Status: 01/23/2022 11:48 a.m
According to a study, the German economy has suffered damage of around 350 billion euros since the beginning of the corona pandemic. Experts hope that the omicron variant will stop the negative trend.
The corona pandemic has caused huge economic damage in the past two years. In an analysis, the Institute of German Economics (IW) in Cologne comes to the conclusion that the so-called loss of value added is around 350 billion euros.
Less consumption through lockdown
A large part of this is due to losses in private consumption – partly due to lockdown measures – the IW calculated. In addition, there would also be reduced investments by companies. In the first three months of this year, there may be further defaults of 50 billion euros, the institute explained.
“The recovery will take years,” says the analysis. Even if the pre-crisis level of gross domestic product were to be reached again by the end of 2022, there would still be a “significant gap” in economic performance compared to if the pandemic had not existed.
supply chain problems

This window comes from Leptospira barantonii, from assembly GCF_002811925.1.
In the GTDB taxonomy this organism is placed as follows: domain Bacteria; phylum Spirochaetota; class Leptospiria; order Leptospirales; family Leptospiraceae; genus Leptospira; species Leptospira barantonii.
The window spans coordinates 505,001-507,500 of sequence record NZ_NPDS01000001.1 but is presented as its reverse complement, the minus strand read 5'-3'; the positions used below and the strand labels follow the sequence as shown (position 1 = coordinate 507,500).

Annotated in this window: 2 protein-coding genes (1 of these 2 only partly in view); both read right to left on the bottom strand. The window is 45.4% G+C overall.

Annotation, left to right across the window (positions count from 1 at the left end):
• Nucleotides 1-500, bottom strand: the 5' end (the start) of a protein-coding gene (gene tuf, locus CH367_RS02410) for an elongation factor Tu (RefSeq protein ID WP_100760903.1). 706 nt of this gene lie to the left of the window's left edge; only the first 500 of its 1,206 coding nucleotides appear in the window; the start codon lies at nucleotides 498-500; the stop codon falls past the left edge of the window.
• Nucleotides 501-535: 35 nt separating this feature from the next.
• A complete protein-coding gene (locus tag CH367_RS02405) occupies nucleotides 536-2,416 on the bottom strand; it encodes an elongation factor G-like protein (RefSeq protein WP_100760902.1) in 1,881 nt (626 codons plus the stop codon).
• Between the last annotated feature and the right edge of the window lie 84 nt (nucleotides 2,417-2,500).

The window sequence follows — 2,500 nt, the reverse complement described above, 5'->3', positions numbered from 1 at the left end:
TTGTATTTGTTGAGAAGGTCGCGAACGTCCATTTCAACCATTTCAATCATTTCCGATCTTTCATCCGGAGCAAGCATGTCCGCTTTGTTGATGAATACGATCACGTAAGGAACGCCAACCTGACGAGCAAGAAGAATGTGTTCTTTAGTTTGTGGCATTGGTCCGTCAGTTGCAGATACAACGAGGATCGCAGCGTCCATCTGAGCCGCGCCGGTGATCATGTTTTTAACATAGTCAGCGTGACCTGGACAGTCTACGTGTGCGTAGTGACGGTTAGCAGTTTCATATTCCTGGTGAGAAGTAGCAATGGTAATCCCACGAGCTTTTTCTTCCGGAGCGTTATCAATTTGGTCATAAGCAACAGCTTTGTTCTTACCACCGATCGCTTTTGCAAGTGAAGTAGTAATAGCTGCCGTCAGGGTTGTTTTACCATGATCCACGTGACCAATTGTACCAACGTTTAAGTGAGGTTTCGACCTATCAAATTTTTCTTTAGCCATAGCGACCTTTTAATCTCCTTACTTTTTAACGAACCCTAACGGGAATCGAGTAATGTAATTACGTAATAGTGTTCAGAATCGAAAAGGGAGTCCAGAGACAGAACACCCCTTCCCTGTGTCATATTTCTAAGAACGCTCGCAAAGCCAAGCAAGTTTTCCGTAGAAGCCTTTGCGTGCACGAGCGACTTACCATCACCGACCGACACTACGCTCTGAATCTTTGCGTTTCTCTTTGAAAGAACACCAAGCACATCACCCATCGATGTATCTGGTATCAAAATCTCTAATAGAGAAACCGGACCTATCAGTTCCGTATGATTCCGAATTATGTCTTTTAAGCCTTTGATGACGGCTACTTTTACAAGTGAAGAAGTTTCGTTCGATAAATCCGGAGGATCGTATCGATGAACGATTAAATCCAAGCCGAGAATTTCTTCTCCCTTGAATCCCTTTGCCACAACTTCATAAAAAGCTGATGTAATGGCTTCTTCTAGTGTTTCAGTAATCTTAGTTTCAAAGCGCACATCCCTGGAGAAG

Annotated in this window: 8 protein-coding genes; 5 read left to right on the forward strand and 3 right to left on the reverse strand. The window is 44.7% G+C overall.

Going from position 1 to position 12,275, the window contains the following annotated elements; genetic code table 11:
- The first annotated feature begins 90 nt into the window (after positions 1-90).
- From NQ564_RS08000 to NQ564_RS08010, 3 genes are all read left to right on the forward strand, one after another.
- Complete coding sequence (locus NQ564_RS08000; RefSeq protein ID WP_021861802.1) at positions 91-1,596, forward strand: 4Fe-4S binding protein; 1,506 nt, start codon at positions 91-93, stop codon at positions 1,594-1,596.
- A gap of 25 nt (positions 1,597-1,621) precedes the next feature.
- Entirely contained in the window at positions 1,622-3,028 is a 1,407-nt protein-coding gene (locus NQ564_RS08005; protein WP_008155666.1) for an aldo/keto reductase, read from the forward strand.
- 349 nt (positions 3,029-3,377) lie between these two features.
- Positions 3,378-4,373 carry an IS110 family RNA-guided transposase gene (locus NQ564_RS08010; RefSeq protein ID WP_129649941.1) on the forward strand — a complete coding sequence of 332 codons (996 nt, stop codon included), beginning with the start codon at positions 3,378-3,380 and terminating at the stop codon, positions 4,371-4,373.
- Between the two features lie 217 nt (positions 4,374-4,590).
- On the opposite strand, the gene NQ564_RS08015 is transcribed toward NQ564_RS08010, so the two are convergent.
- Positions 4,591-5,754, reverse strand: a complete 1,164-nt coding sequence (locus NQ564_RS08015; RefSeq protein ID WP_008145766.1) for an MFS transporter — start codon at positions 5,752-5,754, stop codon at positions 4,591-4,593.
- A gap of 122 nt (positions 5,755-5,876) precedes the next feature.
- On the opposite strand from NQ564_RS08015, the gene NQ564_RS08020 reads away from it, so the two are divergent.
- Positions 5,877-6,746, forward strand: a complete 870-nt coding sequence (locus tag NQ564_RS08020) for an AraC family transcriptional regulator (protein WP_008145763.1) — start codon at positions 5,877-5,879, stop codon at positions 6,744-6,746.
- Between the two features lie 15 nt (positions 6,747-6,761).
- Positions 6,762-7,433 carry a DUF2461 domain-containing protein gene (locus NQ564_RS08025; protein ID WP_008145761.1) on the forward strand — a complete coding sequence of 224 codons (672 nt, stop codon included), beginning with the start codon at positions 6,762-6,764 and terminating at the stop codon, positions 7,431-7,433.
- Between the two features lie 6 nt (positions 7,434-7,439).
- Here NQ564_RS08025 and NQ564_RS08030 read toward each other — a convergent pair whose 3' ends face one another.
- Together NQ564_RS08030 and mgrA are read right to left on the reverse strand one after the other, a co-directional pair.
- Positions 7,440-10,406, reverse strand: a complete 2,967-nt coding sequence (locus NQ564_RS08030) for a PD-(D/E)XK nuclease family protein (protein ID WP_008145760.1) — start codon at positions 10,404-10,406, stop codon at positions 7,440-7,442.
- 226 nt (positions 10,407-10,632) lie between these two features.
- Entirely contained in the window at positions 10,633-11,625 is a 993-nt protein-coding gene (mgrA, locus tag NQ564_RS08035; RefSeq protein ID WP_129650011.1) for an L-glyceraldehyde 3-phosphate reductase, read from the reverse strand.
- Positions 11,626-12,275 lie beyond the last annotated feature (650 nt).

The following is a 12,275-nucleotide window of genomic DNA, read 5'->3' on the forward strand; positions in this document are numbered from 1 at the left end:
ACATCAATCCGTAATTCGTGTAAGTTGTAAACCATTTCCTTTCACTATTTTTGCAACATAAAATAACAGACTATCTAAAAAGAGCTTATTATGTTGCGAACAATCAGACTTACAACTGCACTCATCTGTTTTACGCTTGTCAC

At the beginning of the pandemic, the lockdown measures led to problems with production processes and disrupted deliveries at home and abroad. There were also costs due to limited consumption options and cautious customers. Business with other countries fell sharply. As a result, real gross domestic product (GDP) fell by eleven percent in the second quarter of 2020 compared to the previous year.
As the pandemic progressed, the number of infections that had fallen in the meantime repeatedly raised hopes of a lasting recovery – but this was clouded by renewed waves of infections. According to the study, problems in supply chains were crucial in the second year of Corona: missing components were particularly difficult for the automotive industry. The IW explained that government spending during the pandemic and exports had at least partially absorbed the German economy in the second year.
Economists hope for an endemic phase
“However, the new Omicron variant also gives reason for hope,” explained IW economist Michael Grömling. “Should we enter the endemic phase this year, things should go up again.” Strong growth will then be needed in the next few years to make up for the losses.
The federal government is expecting weaker growth in gross domestic product of 3.6 percent this year, as reported by the dpa news agency, citing government circles. In the fall, the previous government still expected growth of 4.1 percent this year. The forecast is part of the annual economic report, which is to be decided in the cabinet on Wednesday.